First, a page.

Remember the old saying in Ireland that the Normans were, “More Irish than the Irish themselves” and so they were. They were few in number among a sea of Irish and almost all – starting with Strongbow – married into Irish nobility and had Irish (aka Gaelic) speaking wives. In later times, ordinances were passed by the English court forbidding Norman lords to dress in Irish attire or Irish style – especially as most had adopted the Irish custom of going bare legged and shoeless?! Even today, if one looks at a map of Ireland and also superimposes on it the areas where the most Irish of sports – Hurling – is played, you will see an almost 1-1 correspondence – this is because the Normans fostered Irish customs and pastimes among their subjects.
    Among the Old English, I would include the colonists – aka planters – who made up the Laois-Offaly colony (then Queen’s County and King’s county) under Queen Mary and King Philip, who were Catholic, but English in custom and language, and also colonists in the Cork area and some in the Pale – but as you suggest they would be a small minority of the non-native Irish – the bulk of which would be Cambro-Normans.

  • pconroy

    Razib said:
    the most powerful locus of anti-Protestant feeling lay not amongst the Gaelic speaking Irish, but the descendants of the “Old English”/Anglo-Norman settlers
    I would say that the Cambro-Normans had become Irish in every way, and were resentful of their power and elite status being usurped by English newcomers. Remember they had settled there on or about 1167, whereas the colonization of Laois-Offaly occured in 1557, almost 400 years of isolation from England and total Irish assimilation.
    The FitzGerald family of County Kildare were de facto Kings of non-Pale Ireland at one point after all.

  • http://www.austintanney.com/blog Austin

    It is rare for me to comment on a blog, but this post has encouraged me to comment on not one, but two of them!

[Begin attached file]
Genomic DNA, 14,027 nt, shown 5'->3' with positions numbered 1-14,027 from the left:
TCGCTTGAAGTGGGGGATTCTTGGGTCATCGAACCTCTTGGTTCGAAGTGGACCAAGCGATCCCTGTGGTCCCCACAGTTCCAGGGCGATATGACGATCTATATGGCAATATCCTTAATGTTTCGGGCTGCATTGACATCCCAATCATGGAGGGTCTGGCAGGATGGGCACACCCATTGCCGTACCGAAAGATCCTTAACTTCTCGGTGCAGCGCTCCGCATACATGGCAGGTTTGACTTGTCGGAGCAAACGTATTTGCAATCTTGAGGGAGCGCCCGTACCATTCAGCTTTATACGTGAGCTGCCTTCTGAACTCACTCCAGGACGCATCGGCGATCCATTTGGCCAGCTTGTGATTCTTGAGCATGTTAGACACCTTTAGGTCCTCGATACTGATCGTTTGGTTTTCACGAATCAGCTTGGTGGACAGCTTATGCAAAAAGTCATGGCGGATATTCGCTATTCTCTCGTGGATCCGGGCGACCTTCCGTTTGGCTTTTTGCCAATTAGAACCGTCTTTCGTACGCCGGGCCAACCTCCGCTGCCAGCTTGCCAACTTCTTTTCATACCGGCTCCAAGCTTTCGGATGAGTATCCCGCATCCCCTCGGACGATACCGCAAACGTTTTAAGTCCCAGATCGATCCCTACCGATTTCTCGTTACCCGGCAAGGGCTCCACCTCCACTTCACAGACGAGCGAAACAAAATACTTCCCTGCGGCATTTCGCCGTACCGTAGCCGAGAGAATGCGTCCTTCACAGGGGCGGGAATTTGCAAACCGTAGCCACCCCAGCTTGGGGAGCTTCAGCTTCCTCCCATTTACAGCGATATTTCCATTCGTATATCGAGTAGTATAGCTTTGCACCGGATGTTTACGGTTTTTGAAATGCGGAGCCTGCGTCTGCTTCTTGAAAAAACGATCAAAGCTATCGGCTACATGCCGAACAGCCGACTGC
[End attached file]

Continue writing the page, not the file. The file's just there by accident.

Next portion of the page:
I posted over at Michael Dougherty’s blog and will repeat it here to save you from looking for it. Daniel Larison’s comments are spurious and unfounded. I would go so far as to describe them as offensively ignorant.

  • pconroy

    Austin,
    I would agree totally with you – he strikes me as someone who finds it inconvenient – for whatever political axe he is trying to grind – that the Irish of today are not more like the Irish of yesteryear!

  • pconroy

    nearly dead Celtic language that was mostly revived by modern nationalists.
    This is not true either for Ireland as a whole – it would only be true of the Catholic and Nationalistic enclave of West Belfast in Northern Ireland, and only then from the 1960′s onwards.
    The revival of the Irish language was started at the end of the 1800′s by Lady Gregory, William Butler Yeats, Sean O’Casey, John Millington Synge and company – all Church of Ireland (aka Anglicans, Episcopalians), all Anglo-Irish culturally and non-Nationalist – in the sense of the IRA – all striving to foster a greater understanding and appreciation of native Irish culture among their fellow elites.

  • pconroy

    I should add that when English linguist Robin Flower – among other things, he is known as the translator of the the 8th Century Irish poem Pangur Bán – made his monumental contribution to the Irish (aka Gaelic) language by sojourning in the Blasket Islands of the South West coast of Ireland and learning the language from the natives there and documenting its grammar and structure, as well as the cultural landscape of the islanders, he did so in the same spirit as Margaret Mead would later do among the natives of Samoa – trying to commit to paper something of the exoticness and majesty of a dying culture.
    So overall, I would cast my ballot with those that see language as the sine qua non of cultural continuity rather than religion.

  • eoin

    Flowers translation of Pangur Bán , though far from word to word exact, is fantastic. Dude has got the rhythm
    I love the phrase “turnng darkness into light”

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About Razib Khan

I have degrees in biology and biochemistry, a passion for genetics, history, and philosophy, and shrimp is my favorite food. In relation to nationality I'm a American Northwesterner, in politics I'm a reactionary, and as for religion I have none (I'm an atheist). If you want to know more, see the links at http://www.razib.com